Mike Davis could only smile as he watched his newest friend, 13-year-old Cameron Smith, shoot baskets at DisneyQuest on Sunday morning.
Cameron had already bested South Carolina’s tailback three times at the nearby SnoCross, a virtual snowmobile racing game.
“I’ve got to play him again,” Davis said.
Cameron smiled right back at the thought of one of the nation’s top running backs wanting one more chance to come out on top. The two were paired together as part of the Day for Kids event at Walt Disney World, where USC and Wisconsin football players came together to play games with disadvantaged and disabled children from the central Florida area.
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The players from the opposing teams in the Capital One Bowl wore their jerseys and interacted for 90 minutes with their excited young pals by playing a wide variety of both classic and space-age arcade games at DisneyQuest, a five-story indoor interactive theme park.
At times, it was hard to tell if the children or the players were having a better time. The USC players were glad to do their part.
“I love kids, and I want a lot of children when I grow up,” USC defensive end Chaz Sutton said. “Just to see kids that are going through hard times, whatever they might be in life, we just want to put a smile on their face and brighten up their day and let them know it’s OK. This is a great day to smile and be a kid and for us to instill some of that childhood back into them. It’s a great feeling for me.”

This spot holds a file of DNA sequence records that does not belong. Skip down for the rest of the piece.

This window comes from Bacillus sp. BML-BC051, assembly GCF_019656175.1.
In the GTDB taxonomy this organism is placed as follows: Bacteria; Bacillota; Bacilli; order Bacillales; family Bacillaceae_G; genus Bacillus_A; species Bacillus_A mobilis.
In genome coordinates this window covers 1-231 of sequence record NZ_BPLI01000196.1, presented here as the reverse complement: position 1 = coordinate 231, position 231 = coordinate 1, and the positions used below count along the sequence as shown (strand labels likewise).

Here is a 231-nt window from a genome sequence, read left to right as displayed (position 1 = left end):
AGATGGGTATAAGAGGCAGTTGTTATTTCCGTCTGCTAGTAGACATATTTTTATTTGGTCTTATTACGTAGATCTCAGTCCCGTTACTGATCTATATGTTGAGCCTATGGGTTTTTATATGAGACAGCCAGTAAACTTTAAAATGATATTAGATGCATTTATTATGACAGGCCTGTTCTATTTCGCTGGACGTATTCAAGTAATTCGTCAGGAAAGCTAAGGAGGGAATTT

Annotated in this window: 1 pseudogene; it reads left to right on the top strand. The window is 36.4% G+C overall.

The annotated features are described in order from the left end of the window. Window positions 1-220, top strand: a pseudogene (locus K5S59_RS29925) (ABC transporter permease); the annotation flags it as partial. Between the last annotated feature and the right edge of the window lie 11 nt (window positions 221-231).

Linebacker Skai Moore walked everywhere throughout the different levels trailing behind 10-year-old Messiah Parker as they went from one game to the next.
“We’re having fun,” Moore said. “I’m just following him.”
USC defensive tackle Kelcy Quarles, a big believer in community service, could be seen jamming away with Miguel Coss on the Guitar Hero game.
“I like to do this stuff anyway, and it’s a good opportunity for us to come back and play with children and have a little fun,” Quarles said. “That’s what Disney World is all about. When you think about Disney World, you think about little kids and Mickey Mouse and having fun.”
South Carolina’s players also participated in this event in 2011 before their game with Nebraska, and this time they got to interact with another team in red from the Big Ten. USC coach Steve Spurrier likes to see his team involved in efforts like this one.
“Our players are really good about visiting hospitals and visiting kids that maybe have a lot of struggles in life,” Spurrier said. “Hopefully, we can bring some joy and fun to the children here at Disney. Our players get a kick out of it, too. It’s good for all of us to give back every chance we get.”
Some of the players worked as teams with their kids, like quarterback Dylan Thompson and receiver Nick Jones. And a big crowd of people seemed to follow defensive end Jadeveon Clowney everywhere he went.
By the time the event ended, there were a whole lot of smiles to go around, from the kids to the players.
“A lot of guys on the team call me a big kid,” Sutton said. “To be around kids and have fun and show them things and talk to them, it’s pretty cool.”